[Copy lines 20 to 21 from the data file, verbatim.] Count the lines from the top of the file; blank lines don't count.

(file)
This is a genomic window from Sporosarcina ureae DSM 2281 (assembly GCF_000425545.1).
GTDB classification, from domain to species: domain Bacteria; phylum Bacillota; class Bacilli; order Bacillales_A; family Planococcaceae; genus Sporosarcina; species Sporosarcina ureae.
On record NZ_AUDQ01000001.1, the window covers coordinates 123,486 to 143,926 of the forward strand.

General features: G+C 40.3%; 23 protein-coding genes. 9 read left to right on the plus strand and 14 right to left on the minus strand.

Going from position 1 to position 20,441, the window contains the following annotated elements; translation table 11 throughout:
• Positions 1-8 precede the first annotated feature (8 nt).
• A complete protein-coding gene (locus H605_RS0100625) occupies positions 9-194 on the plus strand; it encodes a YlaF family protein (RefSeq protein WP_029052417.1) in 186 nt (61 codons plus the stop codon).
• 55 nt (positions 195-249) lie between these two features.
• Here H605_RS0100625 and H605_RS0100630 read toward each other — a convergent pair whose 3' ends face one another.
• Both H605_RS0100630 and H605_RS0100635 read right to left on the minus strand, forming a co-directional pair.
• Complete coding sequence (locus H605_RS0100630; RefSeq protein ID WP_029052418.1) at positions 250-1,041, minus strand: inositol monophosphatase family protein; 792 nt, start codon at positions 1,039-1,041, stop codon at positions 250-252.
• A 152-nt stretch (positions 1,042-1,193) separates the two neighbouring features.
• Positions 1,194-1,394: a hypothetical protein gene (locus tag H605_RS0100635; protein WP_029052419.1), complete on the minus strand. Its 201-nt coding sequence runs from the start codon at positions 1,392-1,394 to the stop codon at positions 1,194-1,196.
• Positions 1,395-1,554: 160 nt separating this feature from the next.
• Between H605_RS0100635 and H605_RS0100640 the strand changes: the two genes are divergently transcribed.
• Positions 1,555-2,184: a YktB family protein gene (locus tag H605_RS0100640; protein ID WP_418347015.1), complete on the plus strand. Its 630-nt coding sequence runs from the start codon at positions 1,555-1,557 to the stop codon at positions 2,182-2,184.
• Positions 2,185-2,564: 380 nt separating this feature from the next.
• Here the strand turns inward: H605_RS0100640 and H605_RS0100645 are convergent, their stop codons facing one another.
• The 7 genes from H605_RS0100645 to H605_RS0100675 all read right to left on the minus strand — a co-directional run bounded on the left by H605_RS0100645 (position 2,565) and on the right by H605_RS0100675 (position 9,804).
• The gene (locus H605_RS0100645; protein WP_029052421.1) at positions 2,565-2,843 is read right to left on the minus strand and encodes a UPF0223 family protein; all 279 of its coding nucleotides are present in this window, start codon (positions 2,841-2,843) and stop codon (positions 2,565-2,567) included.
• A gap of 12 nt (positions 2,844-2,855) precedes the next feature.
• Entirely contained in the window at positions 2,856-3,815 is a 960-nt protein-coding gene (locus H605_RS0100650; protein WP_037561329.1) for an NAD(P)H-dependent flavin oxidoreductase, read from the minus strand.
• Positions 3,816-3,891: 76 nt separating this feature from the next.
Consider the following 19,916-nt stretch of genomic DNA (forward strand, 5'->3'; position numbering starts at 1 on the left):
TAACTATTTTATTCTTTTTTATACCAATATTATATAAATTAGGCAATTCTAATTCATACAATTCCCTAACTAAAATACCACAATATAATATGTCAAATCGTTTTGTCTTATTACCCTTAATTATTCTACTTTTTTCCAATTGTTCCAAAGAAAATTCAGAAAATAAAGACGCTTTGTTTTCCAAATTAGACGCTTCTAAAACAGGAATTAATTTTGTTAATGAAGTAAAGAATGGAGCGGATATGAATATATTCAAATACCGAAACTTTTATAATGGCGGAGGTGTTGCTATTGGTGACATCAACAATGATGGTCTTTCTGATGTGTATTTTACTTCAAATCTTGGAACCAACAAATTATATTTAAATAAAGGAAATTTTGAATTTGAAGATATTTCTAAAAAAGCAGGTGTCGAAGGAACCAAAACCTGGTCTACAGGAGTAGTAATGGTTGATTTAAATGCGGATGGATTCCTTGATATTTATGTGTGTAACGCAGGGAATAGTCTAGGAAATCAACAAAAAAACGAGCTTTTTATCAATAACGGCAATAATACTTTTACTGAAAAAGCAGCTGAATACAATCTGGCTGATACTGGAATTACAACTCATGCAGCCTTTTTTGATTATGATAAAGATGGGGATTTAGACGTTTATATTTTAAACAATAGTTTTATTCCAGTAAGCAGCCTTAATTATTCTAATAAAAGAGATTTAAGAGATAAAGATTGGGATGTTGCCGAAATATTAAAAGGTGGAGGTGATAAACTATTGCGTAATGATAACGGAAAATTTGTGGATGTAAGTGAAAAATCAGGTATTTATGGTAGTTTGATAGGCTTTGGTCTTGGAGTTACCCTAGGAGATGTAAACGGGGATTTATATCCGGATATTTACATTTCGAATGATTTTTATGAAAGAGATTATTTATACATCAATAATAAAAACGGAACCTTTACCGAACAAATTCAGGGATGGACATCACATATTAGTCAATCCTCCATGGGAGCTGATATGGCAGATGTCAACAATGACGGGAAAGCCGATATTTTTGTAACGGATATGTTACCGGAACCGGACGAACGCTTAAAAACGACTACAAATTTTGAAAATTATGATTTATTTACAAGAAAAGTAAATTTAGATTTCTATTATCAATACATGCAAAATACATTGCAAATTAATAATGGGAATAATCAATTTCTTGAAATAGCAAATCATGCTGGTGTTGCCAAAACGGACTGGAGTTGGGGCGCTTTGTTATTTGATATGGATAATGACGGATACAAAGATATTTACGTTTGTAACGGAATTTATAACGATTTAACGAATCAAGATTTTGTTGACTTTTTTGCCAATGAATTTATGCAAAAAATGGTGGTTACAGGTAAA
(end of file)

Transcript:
• The gene (locus H605_RS0100645; protein WP_029052421.1) at positions 2,565-2,843 is read right to left on the minus strand and encodes a UPF0223 family protein; all 279 of its coding nucleotides are present in this window, start codon (positions 2,841-2,843) and stop codon (positions 2,565-2,567) included.
• A gap of 12 nt (positions 2,844-2,855) precedes the next feature.